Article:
1. Scholarly knowledge. The Cook et al. study, which in my view is an elegantly designed and executed empirical assessment, doesn’t meaningfully enlarge knowledge of the state of scientific opinion on climate change. The authors find that 97% of the papers published in peer-reviewed journals between 1991 and 2011 “endorsed” the “scientific consensus” view that human activity is a source of global warming. They report further that a comparable percentage of scientists who authored such papers took that position. But as Cook et al. acknowledge, the prevalence of this position among scientists with the relevant form of expertise has been the subject of multiple past studies. Published in high-proflie journals (e.g., Science & Proceedings of the National Academy of Sciences), all report results materially identical to those in the Cook et al. paper. The methods in Cook et al. vary from the ones used in those studies but not in ways geared to addressing any question anyone might have raised about their validity. In short, no scholar familiar with these papers would have reason to adjust his or her estimate of the extent of scientific consensus on anthropogenic climate change based on the Cook et al. study.
2. Public science communication. I suspect Cook et al. would not disagree; as reflected in the introduction and conclusion of the paper, the motivation for the study was to address the U.S. public’s underestimation of the extent of scientific consensus on climate change. Because there are already multiple existing studies on the extent of scientific consensus on climate change that reflect the same conclusion as Cook et al., it can’t be the case that the Cook et al. study would remedy the public misperception by supplying new evidence that had previously been lacking. The only way in which Cook et al. could be expected to “change” public opinion is through the publicization of its own results via the media or via advocate messaging campaigns that rely on the Cook et al. data rather than or in addition to the existing studies. I believe the thinking behind this science communication strategy is flawed, and in two respects.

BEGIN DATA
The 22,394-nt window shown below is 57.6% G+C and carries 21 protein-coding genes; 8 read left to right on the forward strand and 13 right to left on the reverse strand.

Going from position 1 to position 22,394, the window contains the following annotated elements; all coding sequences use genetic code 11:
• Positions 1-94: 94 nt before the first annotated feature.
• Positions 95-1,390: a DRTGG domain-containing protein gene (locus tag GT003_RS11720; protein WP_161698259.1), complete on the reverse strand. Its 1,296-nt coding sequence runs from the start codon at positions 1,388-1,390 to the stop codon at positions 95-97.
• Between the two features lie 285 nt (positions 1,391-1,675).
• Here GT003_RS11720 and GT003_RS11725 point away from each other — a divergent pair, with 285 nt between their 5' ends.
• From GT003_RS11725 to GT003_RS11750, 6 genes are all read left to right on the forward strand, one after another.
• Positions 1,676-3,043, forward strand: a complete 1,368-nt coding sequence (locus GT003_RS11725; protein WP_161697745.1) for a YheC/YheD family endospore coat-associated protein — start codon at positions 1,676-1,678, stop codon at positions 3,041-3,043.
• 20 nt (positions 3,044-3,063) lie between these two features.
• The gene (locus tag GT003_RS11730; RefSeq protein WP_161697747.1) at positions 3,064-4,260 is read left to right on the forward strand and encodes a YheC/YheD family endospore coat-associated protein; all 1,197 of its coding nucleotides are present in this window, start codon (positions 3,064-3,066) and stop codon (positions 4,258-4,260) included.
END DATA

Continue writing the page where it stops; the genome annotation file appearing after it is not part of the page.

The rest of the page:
3. The ‘knowledge deficit’ curse. First, I think it is inimical to the goal of promoting constructive public engagement with climate science to perpetuate the view that a failure to disseminate news of scientific consensus is the source of political polarization on climate change. That message—that there is a scientific consensus on climate change—has been the centerpiece of climate-science communication for over a decade. There have thousands upon thousands of stories in the media reporting this contention. The divided state of U.S. public opinion hasn’t changed.
Empirical studies aimed at trying to make sense of this phenomenon have concluded that the reason the public remains divided on the state of scientific opinion is on climate change isn’t that they haven’t been exposed to evidence on the matter but rather that when they are exposed to evidence of what experts believe they selectively credit or discredit it in patterns that reflect and reinforce their perception that scientific consensus is consistent with the position that predominates in their cultural or ideological group.